And yet, the brand new high-speed train link between Madrid and Valencia might just make this statement true. Inaugurated on December 18, it's the latest addition to the AVE network, which radiates from the capital to key destinations on the peninsula such as Barcelona (3 hours) and Seville (2.5 hours). Now, with 16 daily departures travelling at speeds in excess of 200mph, this smooth ride can get you to the Mediterranean coast in little more than one and a half hours.
That's probably less time than you will spend at the table. And since Valencia—already known for excellent produce, fresh fish and world-famous rice—just chalked up its thirteenth Michelin-starred restaurant, the table is without a doubt a good place to be.
Tomas Martin is a research assistant at Travel + Leisure.
Photo by Renfe-Operadora.
What does Vacationist have in store for the holiday week? How about great hotel deals in Mexico, including 30% off a stay in an oceanfront villa 30 miles from Manzanillo, or discounts at an apartment-style property in Mexico City, near the Bosque de Chapultepec, the largest public park in South America? And because California is always appealing—yes, even in the rain—we’re offering deals at the 102-acre Terranea Resort, in Rancho Palos Verdes. Happy New Year from the Vacationist team.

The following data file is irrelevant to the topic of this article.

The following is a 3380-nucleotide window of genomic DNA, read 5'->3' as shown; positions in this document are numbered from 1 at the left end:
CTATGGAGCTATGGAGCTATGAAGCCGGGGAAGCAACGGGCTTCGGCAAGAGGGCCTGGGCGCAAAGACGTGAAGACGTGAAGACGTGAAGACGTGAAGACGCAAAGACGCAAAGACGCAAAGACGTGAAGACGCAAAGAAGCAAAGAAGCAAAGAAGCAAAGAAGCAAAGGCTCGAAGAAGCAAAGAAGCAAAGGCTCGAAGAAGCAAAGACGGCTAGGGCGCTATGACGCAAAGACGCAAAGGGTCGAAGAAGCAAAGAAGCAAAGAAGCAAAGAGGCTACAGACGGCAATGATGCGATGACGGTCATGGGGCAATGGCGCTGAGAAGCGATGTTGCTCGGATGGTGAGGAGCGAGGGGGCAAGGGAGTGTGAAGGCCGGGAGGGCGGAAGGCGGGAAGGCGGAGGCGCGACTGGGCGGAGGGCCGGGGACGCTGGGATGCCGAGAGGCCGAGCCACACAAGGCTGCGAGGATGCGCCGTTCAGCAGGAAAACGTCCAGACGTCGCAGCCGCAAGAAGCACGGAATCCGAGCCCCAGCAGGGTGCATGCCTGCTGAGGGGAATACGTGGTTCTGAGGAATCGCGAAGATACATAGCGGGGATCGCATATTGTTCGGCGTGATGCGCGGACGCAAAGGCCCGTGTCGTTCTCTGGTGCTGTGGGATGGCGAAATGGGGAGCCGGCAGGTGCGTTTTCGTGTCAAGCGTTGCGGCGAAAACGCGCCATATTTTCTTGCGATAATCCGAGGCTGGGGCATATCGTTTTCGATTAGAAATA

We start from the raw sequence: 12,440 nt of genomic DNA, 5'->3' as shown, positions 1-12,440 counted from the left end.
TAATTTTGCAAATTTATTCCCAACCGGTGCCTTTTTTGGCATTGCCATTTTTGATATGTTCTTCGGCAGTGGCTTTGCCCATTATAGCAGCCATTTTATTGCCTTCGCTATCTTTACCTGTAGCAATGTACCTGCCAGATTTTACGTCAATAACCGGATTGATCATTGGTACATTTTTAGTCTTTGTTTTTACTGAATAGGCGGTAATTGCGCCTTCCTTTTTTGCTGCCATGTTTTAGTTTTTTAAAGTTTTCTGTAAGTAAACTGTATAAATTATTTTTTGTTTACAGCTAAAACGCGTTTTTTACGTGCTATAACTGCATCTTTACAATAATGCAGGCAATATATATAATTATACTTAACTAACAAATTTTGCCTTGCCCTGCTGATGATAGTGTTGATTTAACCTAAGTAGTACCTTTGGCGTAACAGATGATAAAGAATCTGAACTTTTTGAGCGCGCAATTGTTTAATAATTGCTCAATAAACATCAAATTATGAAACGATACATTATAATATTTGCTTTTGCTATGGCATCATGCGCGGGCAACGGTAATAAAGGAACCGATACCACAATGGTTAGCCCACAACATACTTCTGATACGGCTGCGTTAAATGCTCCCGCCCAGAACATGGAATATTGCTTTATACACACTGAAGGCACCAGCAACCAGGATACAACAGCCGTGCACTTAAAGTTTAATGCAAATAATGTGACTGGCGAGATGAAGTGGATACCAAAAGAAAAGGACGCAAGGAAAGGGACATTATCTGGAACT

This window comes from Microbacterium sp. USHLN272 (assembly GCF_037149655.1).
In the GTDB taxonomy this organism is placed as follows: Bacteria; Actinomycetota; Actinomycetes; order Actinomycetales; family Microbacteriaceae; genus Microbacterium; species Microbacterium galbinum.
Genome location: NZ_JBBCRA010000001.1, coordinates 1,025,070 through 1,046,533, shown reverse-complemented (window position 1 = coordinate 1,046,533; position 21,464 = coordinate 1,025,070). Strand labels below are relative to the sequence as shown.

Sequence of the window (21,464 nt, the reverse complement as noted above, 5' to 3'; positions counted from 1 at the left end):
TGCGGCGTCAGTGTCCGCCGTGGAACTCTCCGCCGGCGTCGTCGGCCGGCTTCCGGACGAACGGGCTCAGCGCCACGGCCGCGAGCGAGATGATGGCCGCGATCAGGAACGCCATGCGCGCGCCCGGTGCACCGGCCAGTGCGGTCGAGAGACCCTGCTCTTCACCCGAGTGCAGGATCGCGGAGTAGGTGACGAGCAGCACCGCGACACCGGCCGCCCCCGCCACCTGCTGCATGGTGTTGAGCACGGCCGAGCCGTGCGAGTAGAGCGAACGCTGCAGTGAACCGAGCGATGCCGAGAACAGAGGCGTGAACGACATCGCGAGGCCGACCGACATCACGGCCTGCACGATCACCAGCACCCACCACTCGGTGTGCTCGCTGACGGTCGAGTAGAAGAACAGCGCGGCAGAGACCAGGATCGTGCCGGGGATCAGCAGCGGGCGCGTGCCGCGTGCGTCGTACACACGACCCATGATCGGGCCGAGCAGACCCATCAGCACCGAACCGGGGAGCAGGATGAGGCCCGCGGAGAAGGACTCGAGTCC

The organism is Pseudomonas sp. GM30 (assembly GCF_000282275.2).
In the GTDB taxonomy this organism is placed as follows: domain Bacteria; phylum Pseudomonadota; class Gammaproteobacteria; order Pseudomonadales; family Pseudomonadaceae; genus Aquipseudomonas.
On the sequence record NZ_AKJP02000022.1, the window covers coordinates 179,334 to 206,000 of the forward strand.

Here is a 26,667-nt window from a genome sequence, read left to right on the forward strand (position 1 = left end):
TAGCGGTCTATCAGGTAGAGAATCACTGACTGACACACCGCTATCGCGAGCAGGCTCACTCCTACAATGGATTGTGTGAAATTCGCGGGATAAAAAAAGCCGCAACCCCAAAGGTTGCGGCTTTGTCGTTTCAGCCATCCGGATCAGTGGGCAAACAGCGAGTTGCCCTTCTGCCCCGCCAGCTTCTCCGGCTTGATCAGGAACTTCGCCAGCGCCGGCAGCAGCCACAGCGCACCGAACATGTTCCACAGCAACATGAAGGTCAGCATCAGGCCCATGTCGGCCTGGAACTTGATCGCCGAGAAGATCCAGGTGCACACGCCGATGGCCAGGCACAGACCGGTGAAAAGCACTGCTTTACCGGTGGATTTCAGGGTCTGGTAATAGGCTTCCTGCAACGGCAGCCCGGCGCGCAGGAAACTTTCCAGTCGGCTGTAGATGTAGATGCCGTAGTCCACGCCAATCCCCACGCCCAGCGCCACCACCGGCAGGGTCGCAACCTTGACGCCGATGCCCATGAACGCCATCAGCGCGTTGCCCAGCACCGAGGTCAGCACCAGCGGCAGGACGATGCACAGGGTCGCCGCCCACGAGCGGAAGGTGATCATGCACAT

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Here's hoping you got home before Sunday night, when the season's first blizzard blanketed the northeast under several feet of snow. AOL Travel has several stories of stranded passengers and snarled airports:
Some air passengers endured nightmare delays as a blizzard dropped up to 18 inches of snow on the Northeast and travelers tried to get home from the Christmas holiday break.
Airports shut down in Washington, Philadelphia and New York. But there were storm-caused delays and canceled flights elsewhere too as carriers moved planes around to avoid the storm.